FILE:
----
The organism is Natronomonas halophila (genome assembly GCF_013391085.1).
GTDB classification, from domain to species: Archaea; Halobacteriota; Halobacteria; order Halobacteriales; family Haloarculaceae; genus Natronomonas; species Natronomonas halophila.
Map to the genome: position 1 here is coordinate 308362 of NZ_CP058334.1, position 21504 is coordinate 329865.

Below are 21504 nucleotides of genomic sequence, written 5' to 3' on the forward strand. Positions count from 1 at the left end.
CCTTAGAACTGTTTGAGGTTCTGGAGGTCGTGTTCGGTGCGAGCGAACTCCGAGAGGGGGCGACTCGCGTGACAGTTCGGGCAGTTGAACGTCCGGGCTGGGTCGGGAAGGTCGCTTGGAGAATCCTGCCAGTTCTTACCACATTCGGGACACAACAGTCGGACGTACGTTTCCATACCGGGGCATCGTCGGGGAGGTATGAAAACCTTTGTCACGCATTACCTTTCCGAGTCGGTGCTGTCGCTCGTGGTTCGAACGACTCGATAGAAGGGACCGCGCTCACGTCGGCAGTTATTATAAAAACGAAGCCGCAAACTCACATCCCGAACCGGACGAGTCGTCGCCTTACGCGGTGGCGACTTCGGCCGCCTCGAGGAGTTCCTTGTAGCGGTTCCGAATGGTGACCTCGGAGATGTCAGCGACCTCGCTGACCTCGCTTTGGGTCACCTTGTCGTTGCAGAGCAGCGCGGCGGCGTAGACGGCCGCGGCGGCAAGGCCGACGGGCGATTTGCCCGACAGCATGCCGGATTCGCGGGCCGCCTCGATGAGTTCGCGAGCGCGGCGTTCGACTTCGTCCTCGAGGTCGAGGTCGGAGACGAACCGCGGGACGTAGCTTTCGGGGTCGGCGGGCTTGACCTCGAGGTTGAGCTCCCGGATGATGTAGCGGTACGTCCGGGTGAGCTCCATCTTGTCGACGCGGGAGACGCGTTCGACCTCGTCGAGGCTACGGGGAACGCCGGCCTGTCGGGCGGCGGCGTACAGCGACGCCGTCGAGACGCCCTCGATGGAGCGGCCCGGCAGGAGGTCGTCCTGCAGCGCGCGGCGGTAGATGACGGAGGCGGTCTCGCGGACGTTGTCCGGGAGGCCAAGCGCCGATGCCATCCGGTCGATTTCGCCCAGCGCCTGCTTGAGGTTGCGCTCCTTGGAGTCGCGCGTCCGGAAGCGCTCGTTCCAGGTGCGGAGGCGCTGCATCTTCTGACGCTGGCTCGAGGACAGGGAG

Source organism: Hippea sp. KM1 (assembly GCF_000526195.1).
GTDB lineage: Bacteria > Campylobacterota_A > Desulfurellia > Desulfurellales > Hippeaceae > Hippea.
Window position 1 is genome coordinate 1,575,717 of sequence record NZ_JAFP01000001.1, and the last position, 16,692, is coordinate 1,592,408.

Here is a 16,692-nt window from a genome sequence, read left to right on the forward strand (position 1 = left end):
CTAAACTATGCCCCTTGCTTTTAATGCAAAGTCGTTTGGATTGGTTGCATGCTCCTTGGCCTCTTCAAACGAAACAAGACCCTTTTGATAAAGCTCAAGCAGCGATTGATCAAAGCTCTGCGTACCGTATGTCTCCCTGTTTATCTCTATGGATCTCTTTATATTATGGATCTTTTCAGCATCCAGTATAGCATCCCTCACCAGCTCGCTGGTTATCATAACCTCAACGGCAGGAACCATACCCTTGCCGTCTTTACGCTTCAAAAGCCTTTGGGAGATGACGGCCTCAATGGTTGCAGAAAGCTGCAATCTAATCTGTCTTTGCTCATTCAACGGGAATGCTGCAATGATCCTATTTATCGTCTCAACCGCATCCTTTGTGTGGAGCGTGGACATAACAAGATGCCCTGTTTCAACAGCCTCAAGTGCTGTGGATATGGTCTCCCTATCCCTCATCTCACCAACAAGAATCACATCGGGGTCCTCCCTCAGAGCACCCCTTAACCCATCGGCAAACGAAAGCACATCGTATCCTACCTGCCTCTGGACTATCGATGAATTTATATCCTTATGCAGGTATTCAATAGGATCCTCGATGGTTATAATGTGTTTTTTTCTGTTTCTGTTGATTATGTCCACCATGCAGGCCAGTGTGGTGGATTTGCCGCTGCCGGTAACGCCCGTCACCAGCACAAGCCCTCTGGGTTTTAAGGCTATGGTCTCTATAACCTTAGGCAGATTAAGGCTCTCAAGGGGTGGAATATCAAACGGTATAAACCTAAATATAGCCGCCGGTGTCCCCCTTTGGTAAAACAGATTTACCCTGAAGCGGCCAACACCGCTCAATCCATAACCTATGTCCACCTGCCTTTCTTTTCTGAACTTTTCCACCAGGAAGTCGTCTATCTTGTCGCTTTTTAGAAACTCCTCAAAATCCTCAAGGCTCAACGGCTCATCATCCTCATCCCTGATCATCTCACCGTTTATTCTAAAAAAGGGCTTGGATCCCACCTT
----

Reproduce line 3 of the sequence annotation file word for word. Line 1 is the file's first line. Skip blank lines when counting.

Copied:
Map to the genome: position 1 here is coordinate 308362 of NZ_CP058334.1, position 21504 is coordinate 329865.